From Place to Place
The names of places like Ariyakudi, Chemmangudi, Lalgudi and Kunnakudi might ring a bell with Carnatic music lovers, but many might not know where exactly these places are located. Ariyakudi is one of the small villages where inadequate electricity and bumpy roads are not uncommon. The crops rely on infrequent rainfall and water stored in big earthen tanks, empty and dry for most of the year, sometimes for years in succession. Though the village is connected to the nearby town Karaikudi by a narrow road, albeit one without potholes, regular buses were sparse during my schooldays. However, colourful private mini-buses and lackluster state buses are making frequent trips now, seated to the full. The recently renowned Venkatachalapathy Perumal temple, which is one of the few Vaishnavite temples in the area, is attracting a lot of outsiders. Insiders also travel in good numbers; though rains are still infrequent, agriculture is no longer a livelihood for many a youngster. More and more petty shops are appearing, but the old, thatched, bicycle-renting shops are nowhere to be seen.
Till eleventh standard, I studied in the Alagappa Preparatory and Model High schools at Karaikudi, a town which apart from Alagappa University, is also known for its Kamban Kazhagam. Even before realising the importance of people like Thea Po Mee, Aa Saa Ganasampathan and Ka Ku Kothandaraman, I had opportunities to listen to them. Education was not pressured on youngsters. Bedtime was at 9 o’clock and studying after that was considered unnecessary.
In the middle of my high school years, my parents moved to Srivilliputhur, but I continued my studies in Karaikudi. Srivilliputhur is a tinsel-town that has not changed for years. Neither Andal nor Thamaraikani could bring change.
One year pre-university course linked secondary and tertiary education till late seventies. To some, the red brick buildings of American College at Madurai, where I underwent this course, resembled a prison- but the students enjoyed freedom. Teachers treated them as friends. The boys did their bit of contribution to the city that never slept. But still, they studied and many passed.
Coimbatore a modern city, which also upholds traditional values, was the only place other than Chennai that housed three engineering colleges in those days. One of them, CIT, accomodated me for 5 long years. The Tamil Mandram of the institute was well known among the local city colleges. Students there, for some odd reason, showed lot of interest in cultural activities than their counterparts in arts colleges. Toffel and Gmat were never in the agenda and studies came after the pleasure of comradeship in campus life.
Thekkady, a mystical travel destination with a splendid artificial lake in front of the Periyar Dam, now in the middle of an inter-state controversy is the place where I started practicing civil engineering.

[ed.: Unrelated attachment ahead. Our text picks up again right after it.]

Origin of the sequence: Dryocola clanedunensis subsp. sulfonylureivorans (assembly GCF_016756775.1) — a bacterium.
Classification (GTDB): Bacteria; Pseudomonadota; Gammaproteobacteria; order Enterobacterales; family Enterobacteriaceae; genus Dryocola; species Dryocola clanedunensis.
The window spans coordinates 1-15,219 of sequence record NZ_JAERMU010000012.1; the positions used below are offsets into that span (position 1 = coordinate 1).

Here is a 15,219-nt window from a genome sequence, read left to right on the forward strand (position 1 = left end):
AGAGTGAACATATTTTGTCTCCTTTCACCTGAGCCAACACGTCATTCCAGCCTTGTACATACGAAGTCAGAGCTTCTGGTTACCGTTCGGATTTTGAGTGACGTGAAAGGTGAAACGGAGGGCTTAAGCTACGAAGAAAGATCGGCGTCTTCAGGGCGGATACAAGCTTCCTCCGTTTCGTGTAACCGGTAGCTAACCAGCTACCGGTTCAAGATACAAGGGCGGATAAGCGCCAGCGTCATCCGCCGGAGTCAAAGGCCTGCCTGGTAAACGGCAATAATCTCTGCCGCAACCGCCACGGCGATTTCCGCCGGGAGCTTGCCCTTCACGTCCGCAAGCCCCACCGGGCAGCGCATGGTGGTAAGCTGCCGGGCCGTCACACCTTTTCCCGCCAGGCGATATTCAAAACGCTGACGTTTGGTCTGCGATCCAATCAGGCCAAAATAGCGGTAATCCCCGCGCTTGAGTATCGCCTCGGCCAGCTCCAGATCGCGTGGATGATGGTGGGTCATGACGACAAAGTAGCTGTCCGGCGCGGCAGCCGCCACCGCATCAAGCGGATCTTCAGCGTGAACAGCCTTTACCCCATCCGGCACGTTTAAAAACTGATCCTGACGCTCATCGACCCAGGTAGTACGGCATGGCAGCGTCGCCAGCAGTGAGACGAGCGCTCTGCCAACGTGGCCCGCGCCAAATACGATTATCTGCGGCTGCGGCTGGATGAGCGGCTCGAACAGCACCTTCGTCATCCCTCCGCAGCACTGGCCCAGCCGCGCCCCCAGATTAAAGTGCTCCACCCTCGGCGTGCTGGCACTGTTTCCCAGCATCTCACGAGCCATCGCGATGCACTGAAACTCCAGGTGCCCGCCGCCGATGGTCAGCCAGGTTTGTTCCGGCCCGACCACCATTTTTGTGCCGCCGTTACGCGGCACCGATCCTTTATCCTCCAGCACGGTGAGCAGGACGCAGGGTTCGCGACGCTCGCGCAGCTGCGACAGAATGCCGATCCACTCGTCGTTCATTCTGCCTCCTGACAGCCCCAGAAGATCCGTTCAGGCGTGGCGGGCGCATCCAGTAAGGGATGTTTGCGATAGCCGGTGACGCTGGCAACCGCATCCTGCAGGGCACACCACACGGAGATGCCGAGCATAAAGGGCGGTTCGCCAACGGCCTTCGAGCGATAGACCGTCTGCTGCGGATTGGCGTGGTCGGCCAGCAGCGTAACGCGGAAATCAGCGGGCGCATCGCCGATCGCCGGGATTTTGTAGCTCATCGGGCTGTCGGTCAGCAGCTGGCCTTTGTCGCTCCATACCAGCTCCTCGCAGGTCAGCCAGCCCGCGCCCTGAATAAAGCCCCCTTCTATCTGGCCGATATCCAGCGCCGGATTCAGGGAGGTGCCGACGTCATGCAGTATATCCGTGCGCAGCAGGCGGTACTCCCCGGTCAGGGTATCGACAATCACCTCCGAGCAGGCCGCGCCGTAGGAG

Kochi, one of the world’s finest natural harbours located at the centre of ‘God’s own country’, is also one of the three regional commands of the Indian Navy. Constructions in and around the fortified garrison, among many others, provided me opportunities to learn.
Then, I moved to Hong Kong, a vibrant city where ‘East meets West’, dubbed ‘Asia’s World City’. Hong Kong is a former British colony, a financial hub, and a duty-free city. Shoppers have a wide range of choices from European apparels to Chinese tea ware. Huge land reclamations have now slowed down, but the sophisticated transport network and the number of tall buildings is still growing. For over decade I had opportunity to work for Hong Kong’s metro rail, considered to be one of the most efficient in the world. Tamil language and literary activities, though not significant, continued.
In the middle of the Year 2009, my Hong Kong employer deputed me to Chennai. The company, part of a consortium which was chosen as the General Consultants to the Chennai Metro Rail project, deputed me among others to this project. I am honoured to be part of a battalion of consultants and contractors committed to improving the infrastructure of the capital city, and it is a privilege to use international design and construction standards which I have learnt overseas. The city on the Coramandel shores and with 400 years of history and rich legacy fascinates me.
After a long stint in Chennai, I was reverted back to Hong Kong in mid-2014. Since I am returning to Hong Kong after nearly five years, many have asked me whether I am going to now settle down in Hong Kong. But isn’t staying in just one place against the way of mankind? An urge in us encourages us to move from place to place…